We have all heard the benefits of getting involved in some sort of activity or exercise, but now, as Ruth Graveling, sports minister at St Thomas Church Norwich suggests, becoming part of a sports group can do far more than just keep you active!
In light of the dramatic increase in academic research activity and practical initiatives on the topic of sports and Christianity over the last decade, the Faculty of Health and Life Sciences at York St John University, in collaboration with the Bible Society, will be hosting the Inaugural Global Congress on Sport and Christianity later this month.
Our very own author Robert Ellis, Principal of Regent’s Park College, Oxford, and member of the Faculty of Theology and Religion at the University of Oxford will be attending the Inaugural Global Congress on Sport and Christianity at York St John later this month, from the 24-28th August. Copies of his book will be available to order direcly from the event!
“This Conference is an excellent way to bring together the various practitioners and disciplines of sport and Christianity. The emphasis on the integrity of its enquiry should ensure that the Conference’s conclusions are taken seriously.”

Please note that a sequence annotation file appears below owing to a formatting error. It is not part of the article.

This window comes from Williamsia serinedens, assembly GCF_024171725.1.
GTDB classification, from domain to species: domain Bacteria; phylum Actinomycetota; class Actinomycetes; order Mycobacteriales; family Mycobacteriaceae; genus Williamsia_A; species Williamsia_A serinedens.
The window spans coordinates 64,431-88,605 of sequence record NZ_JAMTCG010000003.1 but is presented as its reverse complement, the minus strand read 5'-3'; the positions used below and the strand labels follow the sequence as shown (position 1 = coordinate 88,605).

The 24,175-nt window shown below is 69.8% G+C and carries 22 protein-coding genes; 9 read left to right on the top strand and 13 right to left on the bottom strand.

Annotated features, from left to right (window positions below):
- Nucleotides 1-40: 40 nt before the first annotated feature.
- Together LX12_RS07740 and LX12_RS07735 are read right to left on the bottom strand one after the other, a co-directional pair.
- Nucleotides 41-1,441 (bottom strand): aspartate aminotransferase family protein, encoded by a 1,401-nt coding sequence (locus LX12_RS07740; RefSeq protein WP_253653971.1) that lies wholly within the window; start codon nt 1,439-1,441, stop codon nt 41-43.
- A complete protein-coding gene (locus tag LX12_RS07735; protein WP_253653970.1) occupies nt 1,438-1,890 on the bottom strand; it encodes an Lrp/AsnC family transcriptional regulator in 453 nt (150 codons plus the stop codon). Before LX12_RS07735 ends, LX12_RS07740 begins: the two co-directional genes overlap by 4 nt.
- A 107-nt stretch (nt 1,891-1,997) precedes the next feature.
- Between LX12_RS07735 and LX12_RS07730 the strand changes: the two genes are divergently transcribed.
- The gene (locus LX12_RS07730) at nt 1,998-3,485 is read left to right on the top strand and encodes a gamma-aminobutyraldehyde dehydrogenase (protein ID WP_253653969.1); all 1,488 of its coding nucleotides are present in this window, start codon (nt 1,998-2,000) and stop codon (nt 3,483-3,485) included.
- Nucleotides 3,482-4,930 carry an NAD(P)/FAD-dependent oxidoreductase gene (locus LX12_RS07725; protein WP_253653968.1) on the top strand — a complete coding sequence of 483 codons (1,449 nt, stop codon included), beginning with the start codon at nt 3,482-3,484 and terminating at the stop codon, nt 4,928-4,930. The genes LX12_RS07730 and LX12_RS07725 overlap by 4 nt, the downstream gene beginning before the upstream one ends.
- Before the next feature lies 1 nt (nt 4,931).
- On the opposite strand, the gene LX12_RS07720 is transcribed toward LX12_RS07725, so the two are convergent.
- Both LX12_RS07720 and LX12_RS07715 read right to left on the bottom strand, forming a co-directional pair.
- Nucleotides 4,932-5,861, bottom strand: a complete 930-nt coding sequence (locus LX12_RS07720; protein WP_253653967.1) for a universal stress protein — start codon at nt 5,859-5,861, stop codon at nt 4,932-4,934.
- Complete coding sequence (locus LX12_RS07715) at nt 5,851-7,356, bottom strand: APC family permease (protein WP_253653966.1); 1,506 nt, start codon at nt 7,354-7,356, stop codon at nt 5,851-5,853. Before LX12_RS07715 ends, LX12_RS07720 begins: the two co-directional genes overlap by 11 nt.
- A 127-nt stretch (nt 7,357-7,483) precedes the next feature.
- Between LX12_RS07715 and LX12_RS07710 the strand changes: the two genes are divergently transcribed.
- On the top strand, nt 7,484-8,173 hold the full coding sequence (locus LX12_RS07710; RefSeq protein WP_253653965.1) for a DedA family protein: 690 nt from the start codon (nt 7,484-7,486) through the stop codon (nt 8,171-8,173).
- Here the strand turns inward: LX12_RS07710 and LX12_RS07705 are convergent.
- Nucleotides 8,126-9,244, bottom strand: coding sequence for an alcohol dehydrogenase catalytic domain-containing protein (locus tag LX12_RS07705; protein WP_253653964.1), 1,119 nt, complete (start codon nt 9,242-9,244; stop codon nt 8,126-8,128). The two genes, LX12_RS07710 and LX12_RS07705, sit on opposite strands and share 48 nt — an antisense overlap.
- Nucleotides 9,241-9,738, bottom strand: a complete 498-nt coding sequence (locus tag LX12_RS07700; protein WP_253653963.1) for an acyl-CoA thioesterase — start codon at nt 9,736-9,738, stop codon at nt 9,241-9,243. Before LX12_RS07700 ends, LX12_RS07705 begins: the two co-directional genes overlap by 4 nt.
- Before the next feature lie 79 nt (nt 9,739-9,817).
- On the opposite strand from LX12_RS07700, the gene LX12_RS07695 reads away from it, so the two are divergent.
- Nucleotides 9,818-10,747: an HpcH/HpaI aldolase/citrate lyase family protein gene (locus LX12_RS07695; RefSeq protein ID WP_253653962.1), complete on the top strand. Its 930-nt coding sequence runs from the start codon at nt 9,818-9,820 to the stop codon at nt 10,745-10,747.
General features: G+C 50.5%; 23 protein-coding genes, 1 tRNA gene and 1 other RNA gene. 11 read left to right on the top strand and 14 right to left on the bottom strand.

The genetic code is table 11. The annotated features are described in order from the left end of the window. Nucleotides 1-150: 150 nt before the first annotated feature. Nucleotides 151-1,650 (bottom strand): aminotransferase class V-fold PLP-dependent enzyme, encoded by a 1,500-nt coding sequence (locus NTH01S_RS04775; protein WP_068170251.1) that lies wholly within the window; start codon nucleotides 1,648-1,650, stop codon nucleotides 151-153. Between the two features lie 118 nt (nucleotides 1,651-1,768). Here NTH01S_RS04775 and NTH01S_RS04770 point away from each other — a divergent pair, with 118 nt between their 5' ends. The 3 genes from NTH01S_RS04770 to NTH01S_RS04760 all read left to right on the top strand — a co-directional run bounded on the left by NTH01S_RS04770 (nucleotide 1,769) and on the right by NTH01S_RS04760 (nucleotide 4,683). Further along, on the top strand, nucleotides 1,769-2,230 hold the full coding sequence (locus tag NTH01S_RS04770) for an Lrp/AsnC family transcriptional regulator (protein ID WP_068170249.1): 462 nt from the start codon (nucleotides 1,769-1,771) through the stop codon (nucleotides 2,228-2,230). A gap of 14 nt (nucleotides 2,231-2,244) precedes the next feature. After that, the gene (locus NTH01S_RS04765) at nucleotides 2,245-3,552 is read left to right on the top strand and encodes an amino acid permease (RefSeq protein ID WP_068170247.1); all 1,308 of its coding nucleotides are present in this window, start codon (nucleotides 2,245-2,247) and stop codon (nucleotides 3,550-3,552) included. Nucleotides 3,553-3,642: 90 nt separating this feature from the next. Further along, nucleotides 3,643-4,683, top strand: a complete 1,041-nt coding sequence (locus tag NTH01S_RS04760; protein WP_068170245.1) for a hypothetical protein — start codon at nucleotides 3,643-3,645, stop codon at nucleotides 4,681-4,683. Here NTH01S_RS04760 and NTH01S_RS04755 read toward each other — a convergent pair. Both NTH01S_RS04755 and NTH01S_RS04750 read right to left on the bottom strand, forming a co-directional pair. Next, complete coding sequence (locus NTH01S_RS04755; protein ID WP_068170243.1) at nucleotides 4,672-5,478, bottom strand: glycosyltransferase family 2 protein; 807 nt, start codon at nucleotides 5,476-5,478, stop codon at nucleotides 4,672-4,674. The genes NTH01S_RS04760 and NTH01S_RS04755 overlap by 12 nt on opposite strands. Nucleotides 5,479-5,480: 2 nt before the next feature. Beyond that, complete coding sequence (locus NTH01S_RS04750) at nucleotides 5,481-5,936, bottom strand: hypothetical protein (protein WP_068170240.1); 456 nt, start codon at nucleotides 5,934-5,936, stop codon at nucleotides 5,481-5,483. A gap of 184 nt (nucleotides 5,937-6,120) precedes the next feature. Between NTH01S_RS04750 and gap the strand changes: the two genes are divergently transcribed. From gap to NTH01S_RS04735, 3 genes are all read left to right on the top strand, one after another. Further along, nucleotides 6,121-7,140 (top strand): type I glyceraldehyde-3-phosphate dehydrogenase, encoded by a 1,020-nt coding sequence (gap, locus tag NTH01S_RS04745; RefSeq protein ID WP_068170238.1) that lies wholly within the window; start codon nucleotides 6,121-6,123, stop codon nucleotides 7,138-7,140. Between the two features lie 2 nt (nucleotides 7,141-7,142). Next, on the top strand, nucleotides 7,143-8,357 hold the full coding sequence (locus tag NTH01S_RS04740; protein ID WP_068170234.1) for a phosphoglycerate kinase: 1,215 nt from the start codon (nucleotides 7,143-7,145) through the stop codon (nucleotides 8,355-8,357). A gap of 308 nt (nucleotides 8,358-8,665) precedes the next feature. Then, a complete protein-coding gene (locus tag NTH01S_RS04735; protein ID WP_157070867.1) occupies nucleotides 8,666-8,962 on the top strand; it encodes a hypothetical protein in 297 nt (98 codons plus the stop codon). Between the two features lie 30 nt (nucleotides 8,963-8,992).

Rt. Hon. Lord Mawhinney
In The Games People Play, Robert Ellis constructs a theology around the global cultural phenomenon of modern sport, paying particular attention to its British and American manifestations. Using historical narrative and social analysis to enter the debate on sport as religion, Ellis shows that modern sport may be said to have taken on some of the functions previously vested in organized religion. Through biblical and theological reaction, he presents a practical theology of sport’s appeal and value, with special attention to the theological concept of transcendence.
Throughout, he draws on original empirical work with sports participants and spectators. The Games People Play addresses issues often considered problematic in theological discussions of sport, such as gender, race, consumerism, and the role of the modern media, as well as problems associated with excessive competition and performance-enhancing substances.